Australian scientists are gathering evidence that the more hot and sweaty you get when you exercise, the better your chances of staving off dementia.
It has long been established that physical exercise goes a long way towards improving brain blood flow and protecting against brain shrinkage.
Regular workouts can reduce the risk of cognitive decline and may even go some way to improving cognitive function.
But researchers from Victoria University and Melbourne's Florey Institute are testing the theory that high-intensity interval training (HIIT) does a better job than low- or moderate-intensity exercise.
Dr James Broatch, who is leading the study, said there was preliminary evidence to suggest stressing the body at a higher intensity might carry added benefits over moderate exercise.
"Greater cardio-respiratory fitness is associated with lower dementia risk and improved cognition," he said.
About 459,000 Australians are living with dementia and this number is expected to almost triple by 2050.
While there is no known cure for dementia, recent population-based studies have identified nearly half of all cases may be associated with modifiable risk factors - like inadequate exercise.
Dr Broatch's large, quantitative study hopes to establish what the perfect "dose" of exercise is by asking cognitively normal, middle-aged Australians to participate in a 12-week exercise program.
Researchers will assess the program's effect on brain and peripheral blood flow.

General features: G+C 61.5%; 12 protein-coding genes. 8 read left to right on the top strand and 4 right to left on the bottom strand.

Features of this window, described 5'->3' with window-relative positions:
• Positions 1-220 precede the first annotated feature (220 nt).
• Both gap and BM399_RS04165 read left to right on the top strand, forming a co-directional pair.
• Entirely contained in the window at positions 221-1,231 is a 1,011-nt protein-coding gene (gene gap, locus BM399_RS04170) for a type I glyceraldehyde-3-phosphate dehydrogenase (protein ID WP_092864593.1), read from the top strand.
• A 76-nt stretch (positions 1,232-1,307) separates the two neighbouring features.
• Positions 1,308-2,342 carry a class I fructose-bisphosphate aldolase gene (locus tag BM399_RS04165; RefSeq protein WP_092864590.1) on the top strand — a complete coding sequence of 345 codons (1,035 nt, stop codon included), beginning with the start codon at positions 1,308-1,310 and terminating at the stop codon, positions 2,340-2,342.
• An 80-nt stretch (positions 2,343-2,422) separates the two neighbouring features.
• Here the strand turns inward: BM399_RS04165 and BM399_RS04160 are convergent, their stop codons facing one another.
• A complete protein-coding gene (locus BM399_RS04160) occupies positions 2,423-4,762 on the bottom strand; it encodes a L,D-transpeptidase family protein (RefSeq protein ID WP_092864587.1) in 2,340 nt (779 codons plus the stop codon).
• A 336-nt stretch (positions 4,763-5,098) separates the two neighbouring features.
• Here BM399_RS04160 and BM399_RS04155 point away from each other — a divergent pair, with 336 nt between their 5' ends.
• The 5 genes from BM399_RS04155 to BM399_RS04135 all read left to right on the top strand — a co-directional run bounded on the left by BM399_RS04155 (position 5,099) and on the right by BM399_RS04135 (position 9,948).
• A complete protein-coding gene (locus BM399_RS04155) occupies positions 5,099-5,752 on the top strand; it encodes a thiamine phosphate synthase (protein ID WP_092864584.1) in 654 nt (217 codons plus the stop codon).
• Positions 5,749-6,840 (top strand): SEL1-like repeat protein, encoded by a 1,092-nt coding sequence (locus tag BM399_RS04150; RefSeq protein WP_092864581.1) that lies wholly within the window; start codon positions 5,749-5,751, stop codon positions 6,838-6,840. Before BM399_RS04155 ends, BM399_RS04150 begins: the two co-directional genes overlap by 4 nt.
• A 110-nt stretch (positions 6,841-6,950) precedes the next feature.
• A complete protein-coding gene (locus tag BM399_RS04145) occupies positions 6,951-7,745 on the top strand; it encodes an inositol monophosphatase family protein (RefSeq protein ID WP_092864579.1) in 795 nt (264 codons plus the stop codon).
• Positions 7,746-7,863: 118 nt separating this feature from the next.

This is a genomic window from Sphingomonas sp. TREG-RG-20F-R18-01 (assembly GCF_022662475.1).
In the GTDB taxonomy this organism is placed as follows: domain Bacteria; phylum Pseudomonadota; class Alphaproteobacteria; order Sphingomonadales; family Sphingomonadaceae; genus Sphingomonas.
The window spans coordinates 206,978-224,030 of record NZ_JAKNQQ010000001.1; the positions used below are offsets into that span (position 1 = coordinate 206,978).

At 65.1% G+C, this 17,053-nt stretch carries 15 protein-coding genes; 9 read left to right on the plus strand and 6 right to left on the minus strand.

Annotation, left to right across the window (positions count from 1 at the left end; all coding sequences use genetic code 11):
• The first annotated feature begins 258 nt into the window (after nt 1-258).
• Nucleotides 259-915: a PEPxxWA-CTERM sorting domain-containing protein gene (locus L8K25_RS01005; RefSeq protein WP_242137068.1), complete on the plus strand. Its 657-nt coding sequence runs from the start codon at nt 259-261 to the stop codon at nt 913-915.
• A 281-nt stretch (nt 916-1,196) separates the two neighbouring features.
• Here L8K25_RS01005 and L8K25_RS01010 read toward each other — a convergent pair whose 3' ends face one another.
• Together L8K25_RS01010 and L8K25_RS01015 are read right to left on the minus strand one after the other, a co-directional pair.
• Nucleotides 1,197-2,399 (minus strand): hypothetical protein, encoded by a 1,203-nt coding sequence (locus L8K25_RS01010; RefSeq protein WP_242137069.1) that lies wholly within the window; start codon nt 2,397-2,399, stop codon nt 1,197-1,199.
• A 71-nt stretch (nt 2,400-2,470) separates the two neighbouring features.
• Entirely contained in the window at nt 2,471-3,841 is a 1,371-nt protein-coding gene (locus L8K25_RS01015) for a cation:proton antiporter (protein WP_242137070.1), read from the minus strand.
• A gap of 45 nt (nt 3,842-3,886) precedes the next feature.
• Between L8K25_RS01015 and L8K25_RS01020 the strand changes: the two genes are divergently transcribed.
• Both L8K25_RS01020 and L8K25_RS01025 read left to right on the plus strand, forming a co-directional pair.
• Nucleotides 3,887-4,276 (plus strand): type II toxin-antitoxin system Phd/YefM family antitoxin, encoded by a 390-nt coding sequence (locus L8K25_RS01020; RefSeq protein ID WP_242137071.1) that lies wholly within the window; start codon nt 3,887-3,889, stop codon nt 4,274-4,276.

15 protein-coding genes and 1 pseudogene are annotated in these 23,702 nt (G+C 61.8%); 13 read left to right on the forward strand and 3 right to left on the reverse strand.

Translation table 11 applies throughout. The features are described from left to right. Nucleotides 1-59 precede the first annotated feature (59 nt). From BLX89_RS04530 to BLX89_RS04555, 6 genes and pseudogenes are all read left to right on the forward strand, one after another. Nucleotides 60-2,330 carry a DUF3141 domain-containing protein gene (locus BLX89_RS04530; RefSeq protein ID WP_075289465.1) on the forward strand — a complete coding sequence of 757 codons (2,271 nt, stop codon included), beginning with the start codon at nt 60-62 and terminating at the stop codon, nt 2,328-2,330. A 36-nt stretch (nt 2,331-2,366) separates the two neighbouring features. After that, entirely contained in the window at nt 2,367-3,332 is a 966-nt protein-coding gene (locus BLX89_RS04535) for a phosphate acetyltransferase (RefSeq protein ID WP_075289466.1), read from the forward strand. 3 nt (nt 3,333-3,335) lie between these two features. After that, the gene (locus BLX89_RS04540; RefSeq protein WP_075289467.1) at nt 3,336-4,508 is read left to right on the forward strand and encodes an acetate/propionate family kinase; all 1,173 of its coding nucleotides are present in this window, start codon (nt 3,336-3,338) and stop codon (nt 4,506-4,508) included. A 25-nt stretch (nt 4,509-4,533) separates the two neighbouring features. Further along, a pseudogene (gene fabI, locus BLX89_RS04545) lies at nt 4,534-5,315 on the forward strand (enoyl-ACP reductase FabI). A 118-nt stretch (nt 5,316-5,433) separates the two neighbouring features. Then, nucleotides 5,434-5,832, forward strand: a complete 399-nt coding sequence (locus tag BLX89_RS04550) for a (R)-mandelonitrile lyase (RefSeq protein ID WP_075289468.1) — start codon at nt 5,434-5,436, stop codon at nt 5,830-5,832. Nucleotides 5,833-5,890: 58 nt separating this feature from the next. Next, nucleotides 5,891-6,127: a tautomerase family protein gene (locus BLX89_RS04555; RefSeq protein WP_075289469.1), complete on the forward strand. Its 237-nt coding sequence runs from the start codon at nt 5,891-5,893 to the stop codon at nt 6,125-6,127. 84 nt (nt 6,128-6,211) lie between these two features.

Dementia Australia advises people to undertake at least 30 minutes of moderate-intensity continuous training, or MICT, most days of the week to reduce dementia risk.
But the time commitment required for moderate training could prove a barrier and HIIT might be able to elicit greater cardiovascular health benefits in the same time, Dr Broatch said.
"This study aim to test the hypothesis that HIIT may be a more effective exercise prescription than MICT to combat the dementia crisis," he said.
Naomi Ferstera, an exercise scientist from the University of Queensland, agreed HIIT had the potential to be beneficial for long-term brain health.
The high-intensity training was extremely effective at improving cardiorespiratory fitness, which was associated with good cognitive function, while also being time-efficient and potentially more enjoyable than other forms of exercise, she said.
"When it comes to the type of training, adherence is key, which means the best type of training is the type you will enjoy and continue to do," she said.
"The take-home message is any form of exercise at any dose is definitely going to be better than nothing. So find something you enjoy and don't stop doing it."
Australian Associated Press
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